Slahal tournaments: Ancient game, modern times

TULALIP, Wash. (AP) 7-07

Names are drawn from a woven cedar hat.

Ten people, five on each team, face one another in lines of folding chairs.

Eleven beaded sticks clatter to the floor.

Two people each hold two short, stubby bones - three-inch sections of
a deer's leg.

They knead the pieces in their palms, clicking them together. Ten
sets of eyes study one another, shifting, searching for any sign of
weakness. Mouths twist into eager grins.

Suddenly, a man throws his voice out at the other team in a long
shout. He pulls back his arm, raises the drumstick he clenches in one
hand and strikes the hand-painted drum he balances in the other.


A short note hangs in the air.


Thud. Thud. Thud.

Thud. Thud. Thud.

He shouts a song to the staccato beat. His team joins in, drumming,
shouting, distracting their opponents.

The opponents concentrate, taking in the ancient power of the game to
guess the hands that hold the unmarked bones.

This is ancient Slahal - the bone gambling game.

Slahal tournaments that draw dozens of teams and offer thousands of
dollars in cash prizes are common in the Pacific Northwest's Indian

Each June, just as the crowds begin to leave the Tulalip Tribes'
annual First Salmon Ceremony, another crowd flocks to the Kenny Moses
building for a tournament.

Vanloads of men, women and children traveled from throughout
Washington, and from as far away as Montana, British Columbia and
Idaho, to play for a $4,000 first place prize in the Tulalip

"I travel around the Northwest playing this game, and I've met a lot
of people along this path," said Ralph Moore, 43, a Yakama nation
member who traveled to Tulalip for the tournament.

The game began many lifetimes ago.

Animals and humans roamed the earth together, according to tribal
lore. They fought one another for land and squabbled over food.
Finally, they decided to settle the rivalry once and for all.

The Slahal game began: bears on one side, humans on the other. Both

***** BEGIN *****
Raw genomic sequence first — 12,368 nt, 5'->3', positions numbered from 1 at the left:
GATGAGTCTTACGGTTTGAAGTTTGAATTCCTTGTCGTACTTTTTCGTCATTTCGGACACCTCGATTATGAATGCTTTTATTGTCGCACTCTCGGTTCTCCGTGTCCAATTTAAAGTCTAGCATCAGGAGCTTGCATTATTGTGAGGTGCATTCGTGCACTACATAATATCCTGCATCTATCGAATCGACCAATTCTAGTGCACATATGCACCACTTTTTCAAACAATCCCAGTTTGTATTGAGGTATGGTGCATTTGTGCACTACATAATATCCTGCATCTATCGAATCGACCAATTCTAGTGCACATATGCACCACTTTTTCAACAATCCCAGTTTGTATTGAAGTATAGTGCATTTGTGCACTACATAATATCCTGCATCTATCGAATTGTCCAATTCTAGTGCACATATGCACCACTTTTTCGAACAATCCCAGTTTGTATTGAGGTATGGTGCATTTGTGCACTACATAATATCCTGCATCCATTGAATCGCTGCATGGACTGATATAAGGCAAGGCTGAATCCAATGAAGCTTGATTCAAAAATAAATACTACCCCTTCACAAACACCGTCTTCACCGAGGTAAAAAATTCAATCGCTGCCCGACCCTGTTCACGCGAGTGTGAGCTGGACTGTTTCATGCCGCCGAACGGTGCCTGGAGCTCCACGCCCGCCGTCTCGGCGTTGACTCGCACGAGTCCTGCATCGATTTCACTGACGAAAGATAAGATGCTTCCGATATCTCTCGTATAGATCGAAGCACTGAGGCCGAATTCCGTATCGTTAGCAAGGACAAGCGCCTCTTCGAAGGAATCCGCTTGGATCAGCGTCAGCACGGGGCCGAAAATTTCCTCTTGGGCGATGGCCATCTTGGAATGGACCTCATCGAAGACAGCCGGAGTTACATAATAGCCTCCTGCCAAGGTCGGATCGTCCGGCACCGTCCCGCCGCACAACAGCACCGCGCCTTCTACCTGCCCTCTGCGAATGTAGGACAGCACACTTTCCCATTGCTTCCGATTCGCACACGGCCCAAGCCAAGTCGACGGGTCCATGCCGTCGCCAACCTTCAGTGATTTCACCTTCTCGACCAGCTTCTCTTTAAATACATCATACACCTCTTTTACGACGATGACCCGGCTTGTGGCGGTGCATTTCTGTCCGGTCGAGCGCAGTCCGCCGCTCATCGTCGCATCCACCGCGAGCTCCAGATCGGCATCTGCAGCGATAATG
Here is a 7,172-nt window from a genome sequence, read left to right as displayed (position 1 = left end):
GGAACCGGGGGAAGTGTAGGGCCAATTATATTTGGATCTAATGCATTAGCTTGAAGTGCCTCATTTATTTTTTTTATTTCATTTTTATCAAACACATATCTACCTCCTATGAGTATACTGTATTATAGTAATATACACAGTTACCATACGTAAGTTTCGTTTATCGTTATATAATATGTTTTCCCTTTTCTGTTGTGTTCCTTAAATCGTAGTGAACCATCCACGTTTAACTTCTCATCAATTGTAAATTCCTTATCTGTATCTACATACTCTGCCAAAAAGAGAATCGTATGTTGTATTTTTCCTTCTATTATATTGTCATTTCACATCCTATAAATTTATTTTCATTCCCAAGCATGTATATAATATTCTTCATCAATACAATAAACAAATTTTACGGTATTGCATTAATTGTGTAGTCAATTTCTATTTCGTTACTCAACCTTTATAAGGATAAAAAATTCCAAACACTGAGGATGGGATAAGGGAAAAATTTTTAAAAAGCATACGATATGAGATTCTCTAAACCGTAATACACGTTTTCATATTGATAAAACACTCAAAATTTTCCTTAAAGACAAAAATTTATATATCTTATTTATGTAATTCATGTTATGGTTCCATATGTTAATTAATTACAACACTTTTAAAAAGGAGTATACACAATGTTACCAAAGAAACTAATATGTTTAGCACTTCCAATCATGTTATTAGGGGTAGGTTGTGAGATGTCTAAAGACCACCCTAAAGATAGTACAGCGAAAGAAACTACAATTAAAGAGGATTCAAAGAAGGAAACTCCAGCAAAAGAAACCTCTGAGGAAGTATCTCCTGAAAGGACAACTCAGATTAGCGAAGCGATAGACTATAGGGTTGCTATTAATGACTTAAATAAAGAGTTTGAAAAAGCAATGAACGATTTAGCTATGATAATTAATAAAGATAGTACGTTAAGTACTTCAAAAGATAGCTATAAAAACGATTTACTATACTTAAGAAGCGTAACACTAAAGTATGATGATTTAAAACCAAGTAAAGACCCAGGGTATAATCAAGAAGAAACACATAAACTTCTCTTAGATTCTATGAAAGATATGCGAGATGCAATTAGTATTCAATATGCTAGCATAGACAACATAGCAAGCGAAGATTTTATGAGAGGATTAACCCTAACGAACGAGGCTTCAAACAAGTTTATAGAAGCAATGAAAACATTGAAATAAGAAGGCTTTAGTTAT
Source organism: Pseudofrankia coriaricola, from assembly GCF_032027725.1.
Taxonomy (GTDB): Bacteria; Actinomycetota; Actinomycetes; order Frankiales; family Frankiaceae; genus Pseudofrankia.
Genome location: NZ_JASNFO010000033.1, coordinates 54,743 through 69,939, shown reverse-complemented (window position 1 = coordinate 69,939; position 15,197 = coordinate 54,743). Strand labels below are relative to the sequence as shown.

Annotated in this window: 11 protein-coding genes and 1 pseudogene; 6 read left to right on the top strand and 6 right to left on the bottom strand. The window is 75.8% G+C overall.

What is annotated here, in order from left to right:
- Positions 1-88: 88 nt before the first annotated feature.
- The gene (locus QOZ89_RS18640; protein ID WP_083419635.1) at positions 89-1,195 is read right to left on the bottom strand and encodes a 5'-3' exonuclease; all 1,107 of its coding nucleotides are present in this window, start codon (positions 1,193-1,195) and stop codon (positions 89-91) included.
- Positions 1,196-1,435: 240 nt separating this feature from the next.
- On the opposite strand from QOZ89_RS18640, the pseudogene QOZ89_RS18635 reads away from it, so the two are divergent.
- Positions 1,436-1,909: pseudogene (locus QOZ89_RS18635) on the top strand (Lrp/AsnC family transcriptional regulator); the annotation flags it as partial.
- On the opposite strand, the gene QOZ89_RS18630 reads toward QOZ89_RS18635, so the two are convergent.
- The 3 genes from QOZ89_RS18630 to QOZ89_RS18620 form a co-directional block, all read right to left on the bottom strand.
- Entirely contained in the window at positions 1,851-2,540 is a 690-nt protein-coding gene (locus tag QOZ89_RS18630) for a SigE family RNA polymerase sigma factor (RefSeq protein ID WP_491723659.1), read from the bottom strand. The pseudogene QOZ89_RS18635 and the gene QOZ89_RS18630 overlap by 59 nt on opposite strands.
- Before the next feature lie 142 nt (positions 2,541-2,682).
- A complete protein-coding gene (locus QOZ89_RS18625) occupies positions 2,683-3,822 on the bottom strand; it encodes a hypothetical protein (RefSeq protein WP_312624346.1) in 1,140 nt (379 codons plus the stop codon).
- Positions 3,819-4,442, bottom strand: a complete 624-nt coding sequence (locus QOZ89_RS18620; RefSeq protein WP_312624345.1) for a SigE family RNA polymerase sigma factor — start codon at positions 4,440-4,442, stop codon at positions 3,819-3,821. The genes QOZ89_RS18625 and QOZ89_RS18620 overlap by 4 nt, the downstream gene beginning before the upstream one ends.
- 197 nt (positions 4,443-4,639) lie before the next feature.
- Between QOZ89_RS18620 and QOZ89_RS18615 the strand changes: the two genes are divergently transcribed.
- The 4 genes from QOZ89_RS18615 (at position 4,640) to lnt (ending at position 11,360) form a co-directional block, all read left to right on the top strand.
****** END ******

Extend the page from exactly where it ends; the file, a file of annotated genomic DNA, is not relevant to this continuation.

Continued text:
sides were strong, and played smart. Minutes turned into hours, and
hours into days.

When it was over, the humans prevailed.

Since then, they've celebrated the win by vying for bones among themselves.

In centuries past, the stakes were high.

Tribes played Slahal to settle land disputes or secure food and
supplies, Tulalip tribal member Bill McLean said. A game could last
through the night and into the next day, sometimes even the next.
When the end came, it may have meant a change in tribal fishing
territories or even an exchange of women.

Today, tournaments offer prizes that can include native art or money
- sometimes tens of thousands of dollars.

The Tulalips say the game shows they're a gambling people.
Lushootseed words for the Slahal game line the walls inside the
Tulalip Casino.

Young children learn the game each Thursday night at the Tulalip Boys
& Girls Club. They learn to strike the drum, throw their voices and
hide the bones.

The people who are experts at the game are elders now, said Carrie
Fryberg, a Tulalip tribal member who teaches the children.

The game is a way of Indian life, she said. It must be passed on.

Slahal is a guessing game.

Two of the four bones - the female bones - are marked. The male bones
are blank. Two people on a team hide one bone in each of their hands
and shout their songs at the opposing team.

In Slahal, there are family songs, reservation songs, regional songs
and others, and they're all used to distract the person guessing from
figuring out where the unmarked bones are hidden.

"Sometimes I'll just sing the same song over and over during the
game, and that distracts," said Roger Clark, 52, a Swinomish tribal
member. "Or, I'll sing an East Coast song and that distracts them
because they're wondering, 'Why is this West Coast guy singing an
East Coast song?"'

The din from the shouts and drumming shakes the floor and causes the
chairs to tremble.

The person guessing squeezes his eyes closed and bows his head,
trying to ignore the tooth-rattling, skull-pounding beat.

He looks up, breathes in the air he believes holds the strength of
the deer that died to offer the game its bones, and guesses.

His hands fly, pointing this way and that, sometimes subtly,
sometimes with force. The holders reveal the bones, often with their
arms moving lyrically - joyfully for an incorrect guess or abruptly
when they lose.

They play for beaded sticks. When one team has all 11 sticks, the game is over.

"Just one game can last 10 to 15 minutes or four hours, and that one
game will hold the whole tournament. Everyone's waiting for that
result," Fryberg said.

"We start games in the afternoon or evening, and they go all night
long," she said. "You just keep going. You just drum hard."

A recent tournament began at 7 p.m. Saturday.

By early morning, children sat on the floor next to their parents,
shaking tiny rattles and shouting with tiny voices. Men and women
pound drums and sing, echoing one another.

The tournament ended at 4:30 a.m. Sunday. A team from the Yakama
Nation took first prize.

By the end, voices are hoarse; arms spent.

Men, women and children leave the game, eyes still sparkling through
their drowsy haze.

The pounding that has pierced the air all night is gone.

It is quiet.

Until next time.